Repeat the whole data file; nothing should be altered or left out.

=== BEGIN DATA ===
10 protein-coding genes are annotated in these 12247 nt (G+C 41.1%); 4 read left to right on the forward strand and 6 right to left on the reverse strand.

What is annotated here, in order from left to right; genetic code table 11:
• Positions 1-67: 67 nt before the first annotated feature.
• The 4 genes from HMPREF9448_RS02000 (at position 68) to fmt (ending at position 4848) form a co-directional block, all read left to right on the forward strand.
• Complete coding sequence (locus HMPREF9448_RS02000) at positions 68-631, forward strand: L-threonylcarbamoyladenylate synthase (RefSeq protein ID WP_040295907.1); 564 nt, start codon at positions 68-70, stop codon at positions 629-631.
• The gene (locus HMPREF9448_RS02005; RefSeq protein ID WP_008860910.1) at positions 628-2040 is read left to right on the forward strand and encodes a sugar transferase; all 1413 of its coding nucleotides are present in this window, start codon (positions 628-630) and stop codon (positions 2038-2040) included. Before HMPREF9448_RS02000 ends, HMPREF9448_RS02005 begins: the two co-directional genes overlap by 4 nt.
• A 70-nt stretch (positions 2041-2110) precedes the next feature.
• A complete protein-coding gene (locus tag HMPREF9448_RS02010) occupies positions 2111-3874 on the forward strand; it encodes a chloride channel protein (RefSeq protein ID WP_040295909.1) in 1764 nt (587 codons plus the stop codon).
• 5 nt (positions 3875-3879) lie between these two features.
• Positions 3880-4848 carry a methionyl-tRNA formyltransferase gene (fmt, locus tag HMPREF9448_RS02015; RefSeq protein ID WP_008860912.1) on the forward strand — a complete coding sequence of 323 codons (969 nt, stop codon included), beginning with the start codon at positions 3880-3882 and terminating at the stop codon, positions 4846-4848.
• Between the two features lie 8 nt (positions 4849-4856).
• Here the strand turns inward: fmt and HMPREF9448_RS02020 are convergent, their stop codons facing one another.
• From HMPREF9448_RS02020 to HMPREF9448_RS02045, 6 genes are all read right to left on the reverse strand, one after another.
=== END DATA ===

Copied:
10 protein-coding genes are annotated in these 12247 nt (G+C 41.1%); 4 read left to right on the forward strand and 6 right to left on the reverse strand.

What is annotated here, in order from left to right; genetic code table 11:
• Positions 1-67: 67 nt before the first annotated feature.
• The 4 genes from HMPREF9448_RS02000 (at position 68) to fmt (ending at position 4848) form a co-directional block, all read left to right on the forward strand.
• Complete coding sequence (locus HMPREF9448_RS02000) at positions 68-631, forward strand: L-threonylcarbamoyladenylate synthase (RefSeq protein ID WP_040295907.1); 564 nt, start codon at positions 68-70, stop codon at positions 629-631.
• The gene (locus HMPREF9448_RS02005; RefSeq protein ID WP_008860910.1) at positions 628-2040 is read left to right on the forward strand and encodes a sugar transferase; all 1413 of its coding nucleotides are present in this window, start codon (positions 628-630) and stop codon (positions 2038-2040) included. Before HMPREF9448_RS02000 ends, HMPREF9448_RS02005 begins: the two co-directional genes overlap by 4 nt.
• A 70-nt stretch (positions 2041-2110) precedes the next feature.
• A complete protein-coding gene (locus tag HMPREF9448_RS02010) occupies positions 2111-3874 on the forward strand; it encodes a chloride channel protein (RefSeq protein ID WP_040295909.1) in 1764 nt (587 codons plus the stop codon).
• 5 nt (positions 3875-3879) lie between these two features.
• Positions 3880-4848 carry a methionyl-tRNA formyltransferase gene (fmt, locus tag HMPREF9448_RS02015; RefSeq protein ID WP_008860912.1) on the forward strand — a complete coding sequence of 323 codons (969 nt, stop codon included), beginning with the start codon at positions 3880-3882 and terminating at the stop codon, positions 4846-4848.
• Between the two features lie 8 nt (positions 4849-4856).
• Here the strand turns inward: fmt and HMPREF9448_RS02020 are convergent, their stop codons facing one another.
• From HMPREF9448_RS02020 to HMPREF9448_RS02045, 6 genes are all read right to left on the reverse strand, one after another.